Prostate cancer symptoms: Signs to look out for during sex that may signal the condition

Prostate cancer symptoms don’t usually appear until the cancer has grown large enough to put pressure on the tube that carries urine from the bladder out of the penis, known as the urethra. It’s important to recognise symptoms because prostate cancer is the most common cancer in men in the UK.


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When the cancer affects the urethra, a person may notice changes when they pee.

But the condition can also affect aspects of a person’s sex life.

According to Mayo Clinic, prostate cancer may cause blood to appear in a person’s semen and erectile dysfunction.

As well as putting pressure on the urethra, prostate cancer can affect surrounding glands or blood vessels in and around the male reproductive system.

When this happens, these structures can get blocked or irritated causing blood to appear in semen.

Other symptoms of prostate cancer

Other symptoms of prostate cancer are listed by the NHS as:

  • An increased need to pee
  • Straining while you pee
  • A feeling that your bladder has not fully emptied

The health body advises: “These symptoms should not be ignored, but they do not mean you have prostate cancer.

“It’s more likely they’re caused by something else, such as prostate enlargement.”

If you experience any of these symptoms, see your GP.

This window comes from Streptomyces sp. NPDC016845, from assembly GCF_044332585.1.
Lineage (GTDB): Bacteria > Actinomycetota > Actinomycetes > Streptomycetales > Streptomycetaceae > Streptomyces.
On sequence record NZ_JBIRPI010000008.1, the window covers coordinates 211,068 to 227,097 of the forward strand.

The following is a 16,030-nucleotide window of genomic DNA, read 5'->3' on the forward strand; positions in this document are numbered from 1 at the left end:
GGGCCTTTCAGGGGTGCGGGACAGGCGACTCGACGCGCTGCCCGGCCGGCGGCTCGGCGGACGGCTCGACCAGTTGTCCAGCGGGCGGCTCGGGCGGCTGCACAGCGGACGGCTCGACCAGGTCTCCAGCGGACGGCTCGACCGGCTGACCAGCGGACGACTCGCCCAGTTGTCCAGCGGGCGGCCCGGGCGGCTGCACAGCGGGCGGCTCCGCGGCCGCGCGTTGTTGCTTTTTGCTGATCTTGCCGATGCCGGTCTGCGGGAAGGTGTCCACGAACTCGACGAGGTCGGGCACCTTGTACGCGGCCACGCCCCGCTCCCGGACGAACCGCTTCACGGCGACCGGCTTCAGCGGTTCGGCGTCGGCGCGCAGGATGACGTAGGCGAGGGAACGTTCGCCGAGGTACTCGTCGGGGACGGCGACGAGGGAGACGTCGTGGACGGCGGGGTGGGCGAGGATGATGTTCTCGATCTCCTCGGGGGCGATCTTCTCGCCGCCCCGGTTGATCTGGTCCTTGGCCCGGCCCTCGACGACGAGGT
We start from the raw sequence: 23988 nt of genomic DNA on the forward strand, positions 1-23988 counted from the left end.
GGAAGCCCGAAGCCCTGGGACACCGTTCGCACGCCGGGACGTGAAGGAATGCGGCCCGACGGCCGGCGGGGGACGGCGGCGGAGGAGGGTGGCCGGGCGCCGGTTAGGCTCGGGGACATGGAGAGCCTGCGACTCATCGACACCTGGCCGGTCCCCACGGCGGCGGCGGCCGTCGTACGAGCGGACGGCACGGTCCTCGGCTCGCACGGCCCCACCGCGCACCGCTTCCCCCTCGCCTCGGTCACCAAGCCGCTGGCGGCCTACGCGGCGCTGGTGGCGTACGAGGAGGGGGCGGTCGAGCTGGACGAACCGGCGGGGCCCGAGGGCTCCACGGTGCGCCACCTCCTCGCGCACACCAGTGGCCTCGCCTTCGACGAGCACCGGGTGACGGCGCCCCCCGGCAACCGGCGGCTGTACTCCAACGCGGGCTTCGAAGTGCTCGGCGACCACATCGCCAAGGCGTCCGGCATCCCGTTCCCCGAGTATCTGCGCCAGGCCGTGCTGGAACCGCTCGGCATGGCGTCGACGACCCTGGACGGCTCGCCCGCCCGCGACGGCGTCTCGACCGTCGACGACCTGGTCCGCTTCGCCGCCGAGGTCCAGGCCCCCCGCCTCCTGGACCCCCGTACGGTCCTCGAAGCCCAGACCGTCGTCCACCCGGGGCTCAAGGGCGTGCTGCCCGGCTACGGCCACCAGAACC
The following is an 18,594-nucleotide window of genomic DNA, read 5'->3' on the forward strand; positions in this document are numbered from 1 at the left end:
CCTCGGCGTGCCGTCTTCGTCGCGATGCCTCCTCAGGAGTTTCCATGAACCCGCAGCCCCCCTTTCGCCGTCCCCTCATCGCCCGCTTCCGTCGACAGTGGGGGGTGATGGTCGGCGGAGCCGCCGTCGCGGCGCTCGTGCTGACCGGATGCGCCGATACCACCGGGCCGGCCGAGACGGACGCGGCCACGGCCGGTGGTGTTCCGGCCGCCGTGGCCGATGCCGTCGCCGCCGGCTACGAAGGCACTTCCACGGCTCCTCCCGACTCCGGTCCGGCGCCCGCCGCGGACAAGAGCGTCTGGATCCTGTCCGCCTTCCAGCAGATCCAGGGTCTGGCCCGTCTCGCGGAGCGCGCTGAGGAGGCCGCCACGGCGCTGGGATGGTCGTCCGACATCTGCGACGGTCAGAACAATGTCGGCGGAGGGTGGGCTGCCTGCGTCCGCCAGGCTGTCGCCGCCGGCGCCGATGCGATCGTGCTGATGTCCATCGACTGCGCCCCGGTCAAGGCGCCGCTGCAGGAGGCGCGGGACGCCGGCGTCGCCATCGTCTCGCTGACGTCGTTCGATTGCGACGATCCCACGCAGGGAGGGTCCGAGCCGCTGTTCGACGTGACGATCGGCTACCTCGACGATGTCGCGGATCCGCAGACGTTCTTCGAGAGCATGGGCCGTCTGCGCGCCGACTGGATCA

What causes prostate cancer

There’s no clear cause of prostate cancer, but a number of things have been linked to an increased risk of the disease developing.

According to Cancer Research UK, one risk factor is age.


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The charity explains: “Prostate cancer is more common in older men. Prostate cancer is most common in men aged 75 to 79 years.

“One in six men in the UK will get prostate cancer at some point in their lives.”

Other risk factors include ethnicity – prostate cancer is more common in black-African men than white men – being overweight or obese, and having a family history of prostate cancer.

Treatment for prostate cancer

For someone diagnosed with prostate cancer, a team of specialists will meet to discuss the best possible treatment.

Macmillan Cancer Support advises: “Your doctor will explain the different treatments and their side effects. They will also talk to you about the things you should consider when making treatment decisions.

“Your treatment will depend on the stage of your cancer.

“You can read overviews of treatment options for early, locally advanced and advanced prostate cancer.

“Treatment may include radiotherapy, surgery and hormonal therapy.”

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